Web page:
- Associated Press - Sunday, July 12, 2015

PARKERSBURG, W.Va. (AP) - When visitors enter the Oil and Gas Museum, they will find themselves stepping out of the 21st century and into a pre-Civil War era.

Though the East Coast’s first oil well was discovered in Titusville, Pennsylvania, Parkersburg historians agree that the oil movement began 245 miles south - on West Virginia soil.

Upon entering the museum’s video chamber, visitors view a short documentary about the Mountain State’s history and impact of the oil industry. Museum founder Dave McKain, the late author and Parkersburg historian, narrates the story.

J.C. Rathbone, who would later become a prominent figure in the oil industry, began digging for salt in 1849 and soon discovered a reserve of oil instead. In an era where producing kerosene from coal had become too expensive, companies began using oil for cheaper manufacturing.

The year 1861 brought a rush of population to western Virginia as Wirt County began leasing sections of property to oil drillers from across the country. But those who could afford the $1,000 lease, mostly doctors and lawyers, had no means of crating the oil they exposed.

At one point, ironbound barrels were used to dam oil that flowed into a West Virginia creek to prevent it from flowing further.

With the promise of one-third of the oil’s profit, 10 leases at $1,000 each, the Rathbone family was cashing in an income of $10,000 daily.

Then the Civil War began.

The economic-boosting wells became the target of a mass torching from the Confederate soldiers, whose lack of knowledge on oil flammability quickly led to their demise. At the end of the burning, 20,000 barrels were lost.

A need to protect the western portion of the state’s economy, citizens and progressive elimination of slavery soon provoked a Union judge and later congressman Jacob Beeson Blair’s visit to the White House.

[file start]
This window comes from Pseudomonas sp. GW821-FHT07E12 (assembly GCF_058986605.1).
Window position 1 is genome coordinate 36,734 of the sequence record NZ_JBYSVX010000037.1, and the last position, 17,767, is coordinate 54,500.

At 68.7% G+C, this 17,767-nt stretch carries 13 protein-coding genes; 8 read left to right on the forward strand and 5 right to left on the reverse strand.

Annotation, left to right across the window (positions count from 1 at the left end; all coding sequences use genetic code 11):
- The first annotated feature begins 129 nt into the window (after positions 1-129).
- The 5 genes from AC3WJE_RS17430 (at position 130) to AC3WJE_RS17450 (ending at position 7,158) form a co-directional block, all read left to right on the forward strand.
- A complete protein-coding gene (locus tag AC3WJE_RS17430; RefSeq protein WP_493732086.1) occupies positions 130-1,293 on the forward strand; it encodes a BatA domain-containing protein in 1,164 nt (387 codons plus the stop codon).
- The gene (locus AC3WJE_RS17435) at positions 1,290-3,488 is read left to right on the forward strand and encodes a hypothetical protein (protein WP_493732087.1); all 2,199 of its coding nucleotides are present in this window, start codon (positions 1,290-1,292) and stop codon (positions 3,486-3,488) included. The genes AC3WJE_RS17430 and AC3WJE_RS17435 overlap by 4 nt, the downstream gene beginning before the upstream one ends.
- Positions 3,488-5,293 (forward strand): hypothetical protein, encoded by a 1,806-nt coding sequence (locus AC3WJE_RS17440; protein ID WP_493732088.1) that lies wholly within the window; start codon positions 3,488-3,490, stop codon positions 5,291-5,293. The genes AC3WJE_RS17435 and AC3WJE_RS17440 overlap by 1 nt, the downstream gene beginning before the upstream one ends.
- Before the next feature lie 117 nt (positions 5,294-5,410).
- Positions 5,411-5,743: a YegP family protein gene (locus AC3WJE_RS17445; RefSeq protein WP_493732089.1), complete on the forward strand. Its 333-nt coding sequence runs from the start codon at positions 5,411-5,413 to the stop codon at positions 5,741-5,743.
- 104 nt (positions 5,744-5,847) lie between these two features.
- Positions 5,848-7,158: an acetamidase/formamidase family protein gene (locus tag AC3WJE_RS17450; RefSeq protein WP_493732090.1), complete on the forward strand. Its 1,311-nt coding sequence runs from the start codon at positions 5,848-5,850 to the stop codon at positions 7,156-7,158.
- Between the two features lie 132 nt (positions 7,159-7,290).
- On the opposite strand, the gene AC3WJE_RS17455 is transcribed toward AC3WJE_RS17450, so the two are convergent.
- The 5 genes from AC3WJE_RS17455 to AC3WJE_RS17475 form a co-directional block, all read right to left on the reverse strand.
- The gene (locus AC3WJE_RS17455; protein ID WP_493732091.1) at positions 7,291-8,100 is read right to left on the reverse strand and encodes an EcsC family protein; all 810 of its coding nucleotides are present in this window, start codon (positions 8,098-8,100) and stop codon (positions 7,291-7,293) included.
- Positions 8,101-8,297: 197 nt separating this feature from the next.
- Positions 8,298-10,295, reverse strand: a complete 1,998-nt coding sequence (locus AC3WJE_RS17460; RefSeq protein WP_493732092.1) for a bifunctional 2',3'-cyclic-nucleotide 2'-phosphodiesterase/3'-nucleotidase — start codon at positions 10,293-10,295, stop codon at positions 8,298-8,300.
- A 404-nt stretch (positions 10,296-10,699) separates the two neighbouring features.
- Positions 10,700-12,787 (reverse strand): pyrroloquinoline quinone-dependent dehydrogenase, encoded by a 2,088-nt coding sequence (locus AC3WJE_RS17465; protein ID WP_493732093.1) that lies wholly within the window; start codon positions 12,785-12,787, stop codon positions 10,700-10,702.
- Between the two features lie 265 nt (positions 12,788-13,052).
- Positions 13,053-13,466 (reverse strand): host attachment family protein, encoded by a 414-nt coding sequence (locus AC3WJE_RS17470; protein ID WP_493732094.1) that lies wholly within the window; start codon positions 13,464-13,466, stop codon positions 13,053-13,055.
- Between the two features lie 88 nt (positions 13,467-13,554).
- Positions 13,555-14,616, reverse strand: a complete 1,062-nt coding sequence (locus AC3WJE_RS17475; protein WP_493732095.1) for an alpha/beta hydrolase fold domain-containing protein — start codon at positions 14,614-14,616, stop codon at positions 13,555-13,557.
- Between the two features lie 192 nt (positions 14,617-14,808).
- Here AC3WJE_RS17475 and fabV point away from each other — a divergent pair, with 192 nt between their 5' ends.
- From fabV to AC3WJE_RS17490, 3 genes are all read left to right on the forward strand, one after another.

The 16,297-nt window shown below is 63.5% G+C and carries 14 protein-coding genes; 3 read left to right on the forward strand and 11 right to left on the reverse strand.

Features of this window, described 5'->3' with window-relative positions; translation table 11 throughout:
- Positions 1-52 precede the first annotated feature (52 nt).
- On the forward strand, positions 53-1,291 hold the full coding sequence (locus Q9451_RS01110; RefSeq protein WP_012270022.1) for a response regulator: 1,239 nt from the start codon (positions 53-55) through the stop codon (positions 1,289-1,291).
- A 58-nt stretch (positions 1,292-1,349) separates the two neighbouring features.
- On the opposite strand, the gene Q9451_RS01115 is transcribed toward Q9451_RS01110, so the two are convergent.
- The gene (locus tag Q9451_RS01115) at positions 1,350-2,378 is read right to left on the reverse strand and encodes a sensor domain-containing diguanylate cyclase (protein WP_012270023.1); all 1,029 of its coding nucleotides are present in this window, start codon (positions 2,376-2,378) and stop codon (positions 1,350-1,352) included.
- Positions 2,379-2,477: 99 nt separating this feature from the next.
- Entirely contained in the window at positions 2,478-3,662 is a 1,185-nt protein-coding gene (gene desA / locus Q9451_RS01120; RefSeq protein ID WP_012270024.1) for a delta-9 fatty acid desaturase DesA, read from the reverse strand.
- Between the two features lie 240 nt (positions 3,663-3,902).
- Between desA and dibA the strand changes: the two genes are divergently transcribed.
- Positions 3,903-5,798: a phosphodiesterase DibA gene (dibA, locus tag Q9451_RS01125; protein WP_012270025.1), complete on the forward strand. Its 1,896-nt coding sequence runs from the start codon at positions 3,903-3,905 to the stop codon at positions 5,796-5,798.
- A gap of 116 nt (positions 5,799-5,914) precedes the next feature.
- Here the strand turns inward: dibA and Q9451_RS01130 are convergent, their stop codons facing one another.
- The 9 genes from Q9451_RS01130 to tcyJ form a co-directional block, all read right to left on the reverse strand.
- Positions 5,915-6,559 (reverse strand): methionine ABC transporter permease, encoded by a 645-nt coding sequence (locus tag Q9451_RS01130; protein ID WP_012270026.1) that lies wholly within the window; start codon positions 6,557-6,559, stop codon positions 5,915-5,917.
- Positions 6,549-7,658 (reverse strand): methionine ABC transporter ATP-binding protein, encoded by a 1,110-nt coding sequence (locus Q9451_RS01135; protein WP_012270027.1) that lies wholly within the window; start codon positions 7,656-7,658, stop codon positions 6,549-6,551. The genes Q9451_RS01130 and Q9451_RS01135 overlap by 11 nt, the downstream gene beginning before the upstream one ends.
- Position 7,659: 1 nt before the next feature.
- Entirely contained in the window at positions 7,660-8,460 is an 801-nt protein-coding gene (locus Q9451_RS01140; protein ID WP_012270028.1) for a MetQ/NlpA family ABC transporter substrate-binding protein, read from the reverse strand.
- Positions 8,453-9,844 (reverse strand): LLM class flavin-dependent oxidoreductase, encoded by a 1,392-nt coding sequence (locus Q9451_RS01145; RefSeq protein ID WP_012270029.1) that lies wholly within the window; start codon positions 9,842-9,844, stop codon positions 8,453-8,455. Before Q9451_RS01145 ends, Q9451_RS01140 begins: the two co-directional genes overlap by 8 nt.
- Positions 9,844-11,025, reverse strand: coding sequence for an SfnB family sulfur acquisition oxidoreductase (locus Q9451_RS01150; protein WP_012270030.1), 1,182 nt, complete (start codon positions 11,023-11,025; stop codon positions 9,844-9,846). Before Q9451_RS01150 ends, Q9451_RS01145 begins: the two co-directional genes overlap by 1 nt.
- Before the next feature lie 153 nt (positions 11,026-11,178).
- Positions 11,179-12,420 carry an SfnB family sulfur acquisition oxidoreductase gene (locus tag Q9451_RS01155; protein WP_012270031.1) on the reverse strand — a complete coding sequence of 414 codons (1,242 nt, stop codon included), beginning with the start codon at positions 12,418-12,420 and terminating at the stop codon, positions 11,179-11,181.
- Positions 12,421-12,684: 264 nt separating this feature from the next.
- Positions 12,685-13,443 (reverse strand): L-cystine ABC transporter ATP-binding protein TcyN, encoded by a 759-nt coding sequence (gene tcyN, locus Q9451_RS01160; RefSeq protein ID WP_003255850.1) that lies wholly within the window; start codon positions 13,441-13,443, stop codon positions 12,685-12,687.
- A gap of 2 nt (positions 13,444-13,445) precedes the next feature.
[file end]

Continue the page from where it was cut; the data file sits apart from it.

To preserve the proposed statehood for West Virginia, Blair entered Lincoln’s office through a window on the first floor and convinced him to consider the matter further. By January 1, 1863, West Virginia was admitted to the Union.

“If Blair had not visited D.C., West Virginia wouldn’t be,” McKain concludes.

At the end of the war, oil drillers returned to the region, but it wasn’t until the late 1880s that the art of deep-well drilling was exposed. In the early 1890s, a new boom was underway.

In the next 30 years, The New York Herald reported a vast $60 million profit for the West Virginia oil industry; approximately $5 billion to $6 billion today.

As the industry continued, oil remained a renowned aspect of the newfound state - even West Virginia’s first governor, Parkersburg native Arthur Boreman, had heritage with the oil industry.

This summer, the Oil and Gas Museum debuted an exhibit on an additional prominent Parkersburg industry: cycolac production.

The Borg Warner Chemicals plant, known for producing an acrylonitrile butadiene styrene (ABS) plastic, employed 4,000 internationally. Approximately 2,000 were employed at the Parkersburg location, which became the headquarters.

Artifacts inside the exhibit include a factory lab, various hardhats, hot plate stirrers and pouches of pellets manufactured inside the plant.

Paul Hoblitzell, president of the museum, was employed by Borg Warner for 13 years.

“I was in central engineering and I was in maintenance the last few years I was there,” Hoblitzell said.

Following the plant’s management transition to General Electric in 2007, the plant was then sold to SABIC where it closed two years later. Hoblitzell said he was approached by Borg Warner retirees who wished to install a new exhibit to preserve their company’s heritage.

“They put this together to save some of the SABIC material since it was closing here and being torn down,” Hoblitzell said. “They’d like to put together a display somewhere that depicts how cycolac is made just as educational reference. It was more of a structural plastic.”

The plastic was sold and distributed in pellet-form with customized colors, Hoblitzell explained. RCA and Western Electric became the first buyers of the products, using the plastic for constructing radios and telephones.

Hoblitzell pointed to a world map dotted with red gemstones displaying each of the Borg Warner plants.

“I suppose the standout is that they were a local company that went worldwide to become the largest producer of ABS plastic in the world,” Hoblitzell said.

Hoblitzell said he hoped visitors exited the exhibit with further knowledge on a major piece of Parkersburg history.

“The purpose of this exhibit is for preservation and education,” Hoblitzell said.


Information from: Charleston Daily Mail, https://www.charlestondailymail.com

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